Hello! I'm Kirsty Logan, an award-winning, widely-published writer of short fiction and journalism. My first book, The Rental Heart and Other Fairytales, is out now.
I'm 30 and live in Glasgow, where I mostly hang out with my girlfriend Annie and our rescue dog Rosie, read ghost stories, drink coffee, make things for my flat, listen to riot grrrl, & wish I was closer to the sea.
“Batman is a game where we go into the spare room and lock the door and strip to our knickers. One girl lies on the bed and the other girl balances on the windowsill with a blanket around her shoulder like a cape and whispers Batman.”
“When I was 16, I had a website. It was dreadful, obviously. I was into kinderwhore and riot grrrl and fairytales and confessional, but I did it all in this awful cack-handed teenage way, so it was just bad poetry, lists of my favourite song lyrics, and photos of me reading books in my underwear or pouting in torn slip dresses and a tiara (see photographic evidence).”
“We wrote poems for each other and made them into artwork with smudged pastels and Barbie plasters and the blades from our Lady Bics. We imagined we were part of the great heritage of lesbian artists. We were terribly misunderstood.”
“Back then, I wanted attention. I wanted people to look at me and think that I was worth their time. Taking my clothes off seemed like a short cut: everyone wants to look at nude 18 year-olds. Now I don’t get naked for attention, but I do wonder whether my writing is based on the same need for recognition.”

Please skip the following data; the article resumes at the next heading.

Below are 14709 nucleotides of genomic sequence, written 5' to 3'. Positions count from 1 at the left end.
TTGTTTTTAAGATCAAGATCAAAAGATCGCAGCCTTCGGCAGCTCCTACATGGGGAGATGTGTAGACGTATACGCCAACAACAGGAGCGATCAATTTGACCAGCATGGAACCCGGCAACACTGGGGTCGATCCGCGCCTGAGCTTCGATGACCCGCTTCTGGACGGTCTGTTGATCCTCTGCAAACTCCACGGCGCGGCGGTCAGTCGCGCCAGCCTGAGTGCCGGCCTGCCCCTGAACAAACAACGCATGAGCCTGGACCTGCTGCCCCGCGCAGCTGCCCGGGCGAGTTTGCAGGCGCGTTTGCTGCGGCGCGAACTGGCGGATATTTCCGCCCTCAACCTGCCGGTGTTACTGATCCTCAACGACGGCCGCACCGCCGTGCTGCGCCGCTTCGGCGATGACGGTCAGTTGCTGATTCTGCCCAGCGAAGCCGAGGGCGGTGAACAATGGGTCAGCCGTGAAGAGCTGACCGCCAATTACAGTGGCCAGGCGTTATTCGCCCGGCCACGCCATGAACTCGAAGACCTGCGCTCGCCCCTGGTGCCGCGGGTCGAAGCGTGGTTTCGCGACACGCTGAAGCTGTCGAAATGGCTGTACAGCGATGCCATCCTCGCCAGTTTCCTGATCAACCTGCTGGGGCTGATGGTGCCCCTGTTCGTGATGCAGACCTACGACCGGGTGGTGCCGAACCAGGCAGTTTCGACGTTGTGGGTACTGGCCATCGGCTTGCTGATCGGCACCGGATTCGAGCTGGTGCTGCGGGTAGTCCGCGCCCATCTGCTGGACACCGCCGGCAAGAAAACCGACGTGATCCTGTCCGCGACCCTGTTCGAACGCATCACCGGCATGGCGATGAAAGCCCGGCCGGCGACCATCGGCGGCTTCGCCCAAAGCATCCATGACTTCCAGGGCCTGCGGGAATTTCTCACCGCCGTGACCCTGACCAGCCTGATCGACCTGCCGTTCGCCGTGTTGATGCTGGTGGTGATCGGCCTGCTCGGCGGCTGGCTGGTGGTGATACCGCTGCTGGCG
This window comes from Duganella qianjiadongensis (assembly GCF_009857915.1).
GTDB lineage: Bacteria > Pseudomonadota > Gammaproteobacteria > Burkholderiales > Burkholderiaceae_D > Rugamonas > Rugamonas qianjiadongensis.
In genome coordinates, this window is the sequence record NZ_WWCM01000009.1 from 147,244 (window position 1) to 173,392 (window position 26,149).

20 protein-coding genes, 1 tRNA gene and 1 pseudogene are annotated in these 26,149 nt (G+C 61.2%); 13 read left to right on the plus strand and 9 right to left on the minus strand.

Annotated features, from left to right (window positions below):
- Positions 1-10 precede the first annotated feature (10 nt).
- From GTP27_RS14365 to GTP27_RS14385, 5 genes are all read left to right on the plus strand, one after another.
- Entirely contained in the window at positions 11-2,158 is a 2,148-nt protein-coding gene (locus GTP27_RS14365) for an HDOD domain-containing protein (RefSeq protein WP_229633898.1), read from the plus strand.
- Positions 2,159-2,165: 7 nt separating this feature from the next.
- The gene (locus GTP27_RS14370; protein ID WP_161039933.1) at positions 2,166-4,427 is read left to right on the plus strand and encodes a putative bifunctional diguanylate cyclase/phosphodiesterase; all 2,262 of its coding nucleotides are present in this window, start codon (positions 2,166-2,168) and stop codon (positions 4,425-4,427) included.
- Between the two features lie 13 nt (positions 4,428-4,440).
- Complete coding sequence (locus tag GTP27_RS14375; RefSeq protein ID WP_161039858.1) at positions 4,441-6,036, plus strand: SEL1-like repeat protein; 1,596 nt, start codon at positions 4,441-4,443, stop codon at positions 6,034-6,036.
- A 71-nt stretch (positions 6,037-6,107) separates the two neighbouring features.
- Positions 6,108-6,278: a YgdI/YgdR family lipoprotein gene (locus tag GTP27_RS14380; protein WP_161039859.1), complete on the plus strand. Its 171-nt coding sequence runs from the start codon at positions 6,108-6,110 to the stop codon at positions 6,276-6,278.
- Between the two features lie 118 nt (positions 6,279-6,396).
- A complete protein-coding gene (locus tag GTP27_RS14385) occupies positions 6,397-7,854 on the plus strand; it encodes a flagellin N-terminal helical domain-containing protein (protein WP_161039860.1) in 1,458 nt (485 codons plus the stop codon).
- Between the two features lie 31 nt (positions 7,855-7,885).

“I knew what sex was in the way that most eleven year-olds know what sex is: cartoonish illustrations in a ‘My Body’ book, whispered exchanges in the playground, the half-naked women on the front of my father’s collection of sci-fi novels, the time I crept downstairs when my parents were having a dinner party and watched Sliver from behind a cushion. This was not enough. I was curious.”
“It’s not that I’ll reject your story just because I don’t like you; it’s that the presence of certain elements (such as “you girls,” or dogs, or funerals) set off my Bad Writer Radar. Rejection is nothing personal, except that this time maybe it is a bit personal, because you just made it personal.”
“The problem with fairy tales is that they are more than just old stories. They’re mythic cultural knowledge: they have been removed from their sociological roots to float in a timeless limbo, seeping into all of us since childhood.”
“My girlfriend and I, still wrapped up in honeymoon love, had no interest in the company of others. We stocked up on straight-to-the-oven lamb chops, DVDs of true crime documentaries, and a small forest of alcohol bottles. It was going to be a good night.”
“Playing around with prose sestinas, cobbling together screenplays for my filmmaker brother, writing a new NaNoWriMo novel every year — surely they weren’t going to give me letters after my name for this. It wasn’t work. I could do this shit forever, if only some sucker would pay me.”
“Every week I work as a waitress to earn enough to buy a little free time for writing, and then I spend my hard-won Wednesday morning playing silly Facebook games and making unnecessarily complicated plans for lunch.”
“I wrote about how other people had eaten my heart, and the hearts I ate in revenge. It was uncomfortable to write and even more uncomfortable to read. It was my soft underbelly tilted up to the light; my dark heart made into words. But it was not exactly true.”
“It’s 1 a.m. at the launch of a queer feminist zine called Lock Up Your Daughters and I’m starting to get bored, so I lean over to my friend Paul, who has tattoos all down his arms of cherry blossoms and tea-cups, and I say I like that girl.”